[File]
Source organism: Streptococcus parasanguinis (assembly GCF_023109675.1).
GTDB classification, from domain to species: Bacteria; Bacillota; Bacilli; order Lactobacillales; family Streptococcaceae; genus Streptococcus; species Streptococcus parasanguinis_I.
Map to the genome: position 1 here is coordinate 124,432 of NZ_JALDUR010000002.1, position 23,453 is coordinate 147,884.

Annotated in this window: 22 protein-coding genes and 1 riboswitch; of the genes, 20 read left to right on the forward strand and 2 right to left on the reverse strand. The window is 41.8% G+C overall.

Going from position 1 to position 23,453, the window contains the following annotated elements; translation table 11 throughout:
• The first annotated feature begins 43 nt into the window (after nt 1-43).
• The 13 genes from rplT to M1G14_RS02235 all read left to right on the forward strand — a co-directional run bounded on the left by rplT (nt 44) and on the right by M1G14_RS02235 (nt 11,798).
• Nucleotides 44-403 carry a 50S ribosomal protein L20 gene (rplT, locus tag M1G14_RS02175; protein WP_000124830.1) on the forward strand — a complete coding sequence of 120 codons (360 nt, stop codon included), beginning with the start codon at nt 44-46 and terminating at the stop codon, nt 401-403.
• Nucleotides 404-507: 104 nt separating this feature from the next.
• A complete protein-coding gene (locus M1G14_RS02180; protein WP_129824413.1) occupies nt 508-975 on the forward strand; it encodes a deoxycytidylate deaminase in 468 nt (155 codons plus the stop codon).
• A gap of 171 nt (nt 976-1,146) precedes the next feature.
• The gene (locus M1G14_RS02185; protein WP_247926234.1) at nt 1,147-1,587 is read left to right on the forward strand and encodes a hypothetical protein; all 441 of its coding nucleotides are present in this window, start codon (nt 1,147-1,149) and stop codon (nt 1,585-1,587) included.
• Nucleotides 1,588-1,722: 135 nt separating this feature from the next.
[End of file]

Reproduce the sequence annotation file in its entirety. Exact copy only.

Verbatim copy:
Source organism: Streptococcus parasanguinis (assembly GCF_023109675.1).
GTDB classification, from domain to species: Bacteria; Bacillota; Bacilli; order Lactobacillales; family Streptococcaceae; genus Streptococcus; species Streptococcus parasanguinis_I.
Map to the genome: position 1 here is coordinate 124,432 of NZ_JALDUR010000002.1, position 23,453 is coordinate 147,884.

Annotated in this window: 22 protein-coding genes and 1 riboswitch; of the genes, 20 read left to right on the forward strand and 2 right to left on the reverse strand. The window is 41.8% G+C overall.

Going from position 1 to position 23,453, the window contains the following annotated elements; translation table 11 throughout:
• The first annotated feature begins 43 nt into the window (after nt 1-43).
• The 13 genes from rplT to M1G14_RS02235 all read left to right on the forward strand — a co-directional run bounded on the left by rplT (nt 44) and on the right by M1G14_RS02235 (nt 11,798).
• Nucleotides 44-403 carry a 50S ribosomal protein L20 gene (rplT, locus tag M1G14_RS02175; protein WP_000124830.1) on the forward strand — a complete coding sequence of 120 codons (360 nt, stop codon included), beginning with the start codon at nt 44-46 and terminating at the stop codon, nt 401-403.
• Nucleotides 404-507: 104 nt separating this feature from the next.
• A complete protein-coding gene (locus M1G14_RS02180; protein WP_129824413.1) occupies nt 508-975 on the forward strand; it encodes a deoxycytidylate deaminase in 468 nt (155 codons plus the stop codon).
• A gap of 171 nt (nt 976-1,146) precedes the next feature.
• The gene (locus M1G14_RS02185; protein WP_247926234.1) at nt 1,147-1,587 is read left to right on the forward strand and encodes a hypothetical protein; all 441 of its coding nucleotides are present in this window, start codon (nt 1,147-1,149) and stop codon (nt 1,585-1,587) included.
• Nucleotides 1,588-1,722: 135 nt separating this feature from the next.